Govt sitting on $70 million in earnings, says economist
The Government of Barbados is spending a staggering $150 million annually on policing, 15 times as much as it makes in fines for trafficking and use of marijuana, according to a leading economist.
It is for this reason that President of the Barbados Economic Society Jeremy Stephen said he has adopted a pro-legalization position.
Making a strictly economic argument, Stephen today told a symposium on marijuana at the Cave Hill Campus of the University of the West Indies that due to the sharp disparity between income and expenditure, Government simply could not justify spending as much as it does trying to keep ganja off the streets in these tough economic times, while taking in so little in return.
“The entire cost to the Attorney General’s office, one is looking at $149 million per year. In other words, of all ministries it has the fourth most expenses. I did not draw out all of the numbers but this legal cost is ascribed to the condemnation of marijuana.
“Now let’s look at revenue that you make . . . . Overall the Attorney General’s office only gets $10 million in revenue; in other words roughly 1.5 per cent of the expenses are covered,” the university lecturer and financial analyst explained.
In providing a breakdown of the financial returns through the prosecution of marijuana-related offences, Stephen urged the authorities to do the math in order to determine if continued criminalization of the drug made economic sense.
“Where does this revenue come from? Forensic services for narcotics that are the fines paid, only accounts for $30,000 per year. Supreme Court fines [bring in] $750,000 per year, which is really not that much. So let’s look at this math. You are effectively saying that less than approximately one per cent of expenses for policing marijuana are covered by the fines,” he stressed.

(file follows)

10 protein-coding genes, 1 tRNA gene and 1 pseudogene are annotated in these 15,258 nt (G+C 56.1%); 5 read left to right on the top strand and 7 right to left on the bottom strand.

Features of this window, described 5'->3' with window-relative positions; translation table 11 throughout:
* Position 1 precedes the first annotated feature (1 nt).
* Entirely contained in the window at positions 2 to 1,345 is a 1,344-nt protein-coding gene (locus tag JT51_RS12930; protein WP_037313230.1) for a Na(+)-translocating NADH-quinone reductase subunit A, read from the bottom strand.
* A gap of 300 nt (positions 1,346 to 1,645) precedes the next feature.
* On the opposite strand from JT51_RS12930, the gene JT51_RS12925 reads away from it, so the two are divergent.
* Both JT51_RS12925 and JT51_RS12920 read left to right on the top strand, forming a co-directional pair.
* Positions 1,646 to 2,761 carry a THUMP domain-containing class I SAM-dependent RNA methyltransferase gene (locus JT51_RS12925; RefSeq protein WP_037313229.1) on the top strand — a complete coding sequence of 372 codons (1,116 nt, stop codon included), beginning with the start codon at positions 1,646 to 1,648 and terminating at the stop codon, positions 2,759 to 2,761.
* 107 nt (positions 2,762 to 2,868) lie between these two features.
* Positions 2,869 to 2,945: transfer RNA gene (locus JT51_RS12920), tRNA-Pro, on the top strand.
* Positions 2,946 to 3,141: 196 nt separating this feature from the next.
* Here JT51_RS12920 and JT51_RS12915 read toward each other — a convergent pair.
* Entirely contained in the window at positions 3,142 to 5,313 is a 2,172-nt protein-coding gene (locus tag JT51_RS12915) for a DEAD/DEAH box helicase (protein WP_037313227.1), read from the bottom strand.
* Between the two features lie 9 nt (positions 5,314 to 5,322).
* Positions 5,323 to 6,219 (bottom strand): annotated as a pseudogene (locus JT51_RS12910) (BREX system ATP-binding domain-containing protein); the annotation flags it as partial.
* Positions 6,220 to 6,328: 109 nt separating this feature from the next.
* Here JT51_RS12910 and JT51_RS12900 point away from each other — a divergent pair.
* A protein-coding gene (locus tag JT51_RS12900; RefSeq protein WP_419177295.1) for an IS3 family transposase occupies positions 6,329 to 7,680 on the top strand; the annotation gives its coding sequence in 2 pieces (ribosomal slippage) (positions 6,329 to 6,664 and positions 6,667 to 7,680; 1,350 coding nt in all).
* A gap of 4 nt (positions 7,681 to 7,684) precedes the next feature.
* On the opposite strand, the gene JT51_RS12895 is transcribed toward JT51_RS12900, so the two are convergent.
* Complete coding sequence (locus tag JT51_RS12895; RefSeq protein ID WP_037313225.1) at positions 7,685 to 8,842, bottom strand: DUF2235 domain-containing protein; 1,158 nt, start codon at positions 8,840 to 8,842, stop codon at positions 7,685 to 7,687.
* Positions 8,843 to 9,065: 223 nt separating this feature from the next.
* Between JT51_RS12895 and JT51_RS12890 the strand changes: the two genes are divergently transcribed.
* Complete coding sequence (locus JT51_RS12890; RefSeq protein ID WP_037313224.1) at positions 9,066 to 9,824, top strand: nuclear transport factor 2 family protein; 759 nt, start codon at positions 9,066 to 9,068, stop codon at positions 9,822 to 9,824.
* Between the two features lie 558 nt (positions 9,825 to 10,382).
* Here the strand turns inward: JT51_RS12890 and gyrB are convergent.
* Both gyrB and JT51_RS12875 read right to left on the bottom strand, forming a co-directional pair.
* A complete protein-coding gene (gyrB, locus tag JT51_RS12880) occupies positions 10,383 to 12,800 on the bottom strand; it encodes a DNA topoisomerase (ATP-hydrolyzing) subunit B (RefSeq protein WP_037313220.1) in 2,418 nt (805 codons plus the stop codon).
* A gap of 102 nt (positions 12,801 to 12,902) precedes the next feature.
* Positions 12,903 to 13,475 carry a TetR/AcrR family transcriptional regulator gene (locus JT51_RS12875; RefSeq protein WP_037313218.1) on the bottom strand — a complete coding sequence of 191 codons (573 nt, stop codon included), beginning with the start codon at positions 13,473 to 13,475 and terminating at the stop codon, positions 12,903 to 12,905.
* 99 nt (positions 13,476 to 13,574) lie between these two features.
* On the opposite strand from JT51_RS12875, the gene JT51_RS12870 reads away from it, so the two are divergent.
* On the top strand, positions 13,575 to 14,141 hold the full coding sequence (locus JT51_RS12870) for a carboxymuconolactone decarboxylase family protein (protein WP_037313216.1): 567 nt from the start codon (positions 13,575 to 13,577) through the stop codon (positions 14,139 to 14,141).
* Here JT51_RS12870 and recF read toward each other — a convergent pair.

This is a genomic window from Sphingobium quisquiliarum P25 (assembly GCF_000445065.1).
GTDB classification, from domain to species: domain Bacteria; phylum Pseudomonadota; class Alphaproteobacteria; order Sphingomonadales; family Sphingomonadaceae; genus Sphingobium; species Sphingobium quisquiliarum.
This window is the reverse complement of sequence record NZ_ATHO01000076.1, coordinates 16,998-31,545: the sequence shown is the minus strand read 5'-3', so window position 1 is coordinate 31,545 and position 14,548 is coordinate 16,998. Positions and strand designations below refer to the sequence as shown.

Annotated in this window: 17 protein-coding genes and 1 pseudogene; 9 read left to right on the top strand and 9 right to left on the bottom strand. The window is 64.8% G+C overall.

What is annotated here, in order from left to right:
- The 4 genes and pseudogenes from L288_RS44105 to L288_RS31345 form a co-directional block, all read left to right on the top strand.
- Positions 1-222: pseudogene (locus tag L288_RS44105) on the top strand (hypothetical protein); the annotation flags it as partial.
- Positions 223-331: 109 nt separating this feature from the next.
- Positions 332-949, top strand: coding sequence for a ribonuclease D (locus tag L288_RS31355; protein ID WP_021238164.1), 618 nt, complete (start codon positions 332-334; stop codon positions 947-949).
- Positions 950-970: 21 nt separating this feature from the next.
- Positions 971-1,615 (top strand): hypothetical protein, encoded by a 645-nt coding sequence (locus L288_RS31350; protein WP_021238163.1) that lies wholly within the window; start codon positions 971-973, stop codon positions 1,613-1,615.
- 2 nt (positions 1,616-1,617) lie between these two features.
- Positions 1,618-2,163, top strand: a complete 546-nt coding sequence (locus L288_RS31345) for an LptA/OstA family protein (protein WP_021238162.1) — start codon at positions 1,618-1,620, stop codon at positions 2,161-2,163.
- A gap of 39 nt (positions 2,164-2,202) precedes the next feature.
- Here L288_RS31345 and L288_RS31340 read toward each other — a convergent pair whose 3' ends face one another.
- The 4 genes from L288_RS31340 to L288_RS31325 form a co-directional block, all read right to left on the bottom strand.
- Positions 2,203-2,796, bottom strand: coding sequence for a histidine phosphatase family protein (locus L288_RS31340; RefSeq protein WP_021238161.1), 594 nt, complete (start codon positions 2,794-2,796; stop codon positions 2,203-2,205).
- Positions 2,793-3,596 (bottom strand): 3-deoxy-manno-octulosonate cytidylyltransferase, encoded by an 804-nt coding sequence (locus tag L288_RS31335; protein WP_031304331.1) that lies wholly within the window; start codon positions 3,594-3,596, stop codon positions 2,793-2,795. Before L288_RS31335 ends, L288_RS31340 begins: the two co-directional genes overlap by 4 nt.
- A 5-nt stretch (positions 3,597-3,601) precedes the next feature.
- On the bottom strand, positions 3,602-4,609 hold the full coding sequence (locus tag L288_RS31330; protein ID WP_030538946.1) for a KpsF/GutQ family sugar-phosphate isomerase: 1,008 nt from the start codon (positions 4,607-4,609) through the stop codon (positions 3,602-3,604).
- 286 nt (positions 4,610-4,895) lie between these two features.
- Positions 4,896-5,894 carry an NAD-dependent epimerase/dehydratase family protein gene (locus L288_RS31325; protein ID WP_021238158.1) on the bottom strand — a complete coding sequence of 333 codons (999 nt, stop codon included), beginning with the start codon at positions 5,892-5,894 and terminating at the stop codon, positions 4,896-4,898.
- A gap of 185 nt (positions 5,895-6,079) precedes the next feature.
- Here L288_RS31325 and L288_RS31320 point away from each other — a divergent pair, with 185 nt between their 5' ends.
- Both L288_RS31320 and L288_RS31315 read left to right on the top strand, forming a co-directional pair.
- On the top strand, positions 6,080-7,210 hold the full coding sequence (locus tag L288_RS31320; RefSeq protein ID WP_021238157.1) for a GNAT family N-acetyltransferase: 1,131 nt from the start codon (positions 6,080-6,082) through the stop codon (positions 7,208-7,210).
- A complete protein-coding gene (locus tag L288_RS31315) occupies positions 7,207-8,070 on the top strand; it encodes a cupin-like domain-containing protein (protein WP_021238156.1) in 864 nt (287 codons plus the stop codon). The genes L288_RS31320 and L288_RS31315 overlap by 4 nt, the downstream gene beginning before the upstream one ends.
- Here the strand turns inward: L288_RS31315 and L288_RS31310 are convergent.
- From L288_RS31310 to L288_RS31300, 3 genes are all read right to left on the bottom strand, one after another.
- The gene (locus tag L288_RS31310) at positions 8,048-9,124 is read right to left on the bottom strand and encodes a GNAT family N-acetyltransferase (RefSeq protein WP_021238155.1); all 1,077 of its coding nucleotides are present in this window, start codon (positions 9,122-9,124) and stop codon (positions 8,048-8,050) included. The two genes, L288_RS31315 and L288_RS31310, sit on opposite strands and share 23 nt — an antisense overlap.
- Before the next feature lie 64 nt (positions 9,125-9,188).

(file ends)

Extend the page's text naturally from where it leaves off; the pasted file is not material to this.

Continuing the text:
Citing examples of taxes derived from other sectors, which many may categorize as immoral, Stephen argued that marijuana could also result in similar revenue intakes.
He said that based on the accepted premise by most legal pundits, for every shipment of marijuana intercepted by lawmen, ten get into the country and on the streets.
Stephen estimated that Barbados could earn close to
$70 million annually from taxes on the drug, enough, he said, to offset the cost of tertiary education.
While Jamaica decriminalized small amounts of marijuana last year and establish a licensing agency to regulate a lawful medical cannabis industry on the island, its economic contribution was not immediately clear.
The country’s Cannabis Licensing Authority announced in June this year that it would install marijuana-dispensing kiosks for tourists in order to regulate the growing drug market and to bring in more government revenue.
The dispensers would be situated at airports and seaports, manned by a person with medical training.
But perhaps the place where the impact of legalization is most visible is the US state of Colorado, where legal pot sales jumped by more than 42 per cent last year and sales of medical and recreational marijuana raked in US$996.2 million up from the $699 million earned in 2014, according to state’s Department of Revenue.
Colorado’s first pot stores officially opened on January 1, 2014, although medical marijuana has been legal there since 2000.
The Denver Post reported that Colorado collected more than $135 million in taxes and licence fees related to legal cannabis sales last year, up nearly 78 per cent from the $76 million in taxes and fees collected the previous year.
“The additional tax revenue far exceeds the cost of regulating the system,” the multinational business magazine Fortune quoted Mason Tvert, a spokesman for industry advocacy group the Marijuana Policy Project, as saying in a statement. “Regulating and taxing marijuana has been incredibly successful in Colorado, and it represents a model for other states to follow.”
Four US states and Washington D.C. have legalized recreational marijuana, while another 20 allow use of the drug for medicinal purposes.
ArcView Market Research, which produces a report on the state of the cannabis industry, has predicted that the legal cannabis market will grow by 25 per cent this year to reach US$6.7 billion in total sales, and that sales could approach US$22 billion by 2020.